Six Republican senators have introduced a bill intended to exempt uninsured individuals from Affordable Care Act (ACA) penalties if they live in places where insurers offer one or no plans. The issue of limited ACA competition is gaining attention as insurers, such as UnitedHealth Group and Aetna, have pulled out of some states’ exchanges. The Kaiser Family Foundation estimates that 19 percent of individuals buying plans on ACA exchanges may have only one insurer option to choose from next year. Only Arizona’s Pinal County has been left without any insurer, although the Department of Health and Human Services says the government is working to bring an insurer to the county’s ACA market.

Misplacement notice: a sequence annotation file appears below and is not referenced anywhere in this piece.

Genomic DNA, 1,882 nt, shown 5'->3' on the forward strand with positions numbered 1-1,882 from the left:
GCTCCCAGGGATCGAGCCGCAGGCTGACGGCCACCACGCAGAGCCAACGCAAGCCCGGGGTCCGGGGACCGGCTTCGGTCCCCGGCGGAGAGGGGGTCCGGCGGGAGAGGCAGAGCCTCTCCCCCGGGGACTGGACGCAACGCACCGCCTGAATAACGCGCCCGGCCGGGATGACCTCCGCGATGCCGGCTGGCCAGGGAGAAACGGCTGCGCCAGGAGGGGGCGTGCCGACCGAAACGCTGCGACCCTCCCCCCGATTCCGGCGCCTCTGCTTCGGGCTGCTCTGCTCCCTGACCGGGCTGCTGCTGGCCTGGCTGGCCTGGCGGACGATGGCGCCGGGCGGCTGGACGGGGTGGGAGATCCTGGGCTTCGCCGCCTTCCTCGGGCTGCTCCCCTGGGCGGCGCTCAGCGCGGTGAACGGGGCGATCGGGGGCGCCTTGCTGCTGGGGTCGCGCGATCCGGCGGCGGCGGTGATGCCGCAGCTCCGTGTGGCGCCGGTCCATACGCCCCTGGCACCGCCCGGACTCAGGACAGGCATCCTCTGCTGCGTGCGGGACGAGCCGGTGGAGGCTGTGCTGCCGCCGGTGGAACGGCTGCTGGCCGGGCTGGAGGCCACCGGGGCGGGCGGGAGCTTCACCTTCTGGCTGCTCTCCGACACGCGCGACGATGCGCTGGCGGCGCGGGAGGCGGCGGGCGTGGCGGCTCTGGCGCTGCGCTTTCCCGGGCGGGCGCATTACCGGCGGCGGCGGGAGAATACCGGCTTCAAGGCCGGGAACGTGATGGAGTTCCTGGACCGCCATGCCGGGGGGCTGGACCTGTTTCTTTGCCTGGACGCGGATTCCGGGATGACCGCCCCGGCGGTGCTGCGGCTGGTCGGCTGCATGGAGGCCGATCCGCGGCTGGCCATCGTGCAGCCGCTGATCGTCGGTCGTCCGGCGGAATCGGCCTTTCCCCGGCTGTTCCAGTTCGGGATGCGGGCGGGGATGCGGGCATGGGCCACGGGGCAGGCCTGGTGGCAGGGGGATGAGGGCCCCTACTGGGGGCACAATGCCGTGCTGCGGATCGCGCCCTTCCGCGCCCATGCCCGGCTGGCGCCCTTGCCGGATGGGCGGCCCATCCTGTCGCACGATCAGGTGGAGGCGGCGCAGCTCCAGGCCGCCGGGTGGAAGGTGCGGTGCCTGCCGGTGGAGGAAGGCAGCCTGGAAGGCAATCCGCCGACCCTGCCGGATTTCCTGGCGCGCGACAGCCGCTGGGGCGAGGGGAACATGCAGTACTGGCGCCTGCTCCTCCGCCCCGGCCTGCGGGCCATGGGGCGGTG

From the article of the same title
Bloomberg (09/07/16) Tracer, Zachary
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Medicine, Drugs and Devices

3-D Printing Startup Seeks Niche in Low-Cost Prosthetic Legs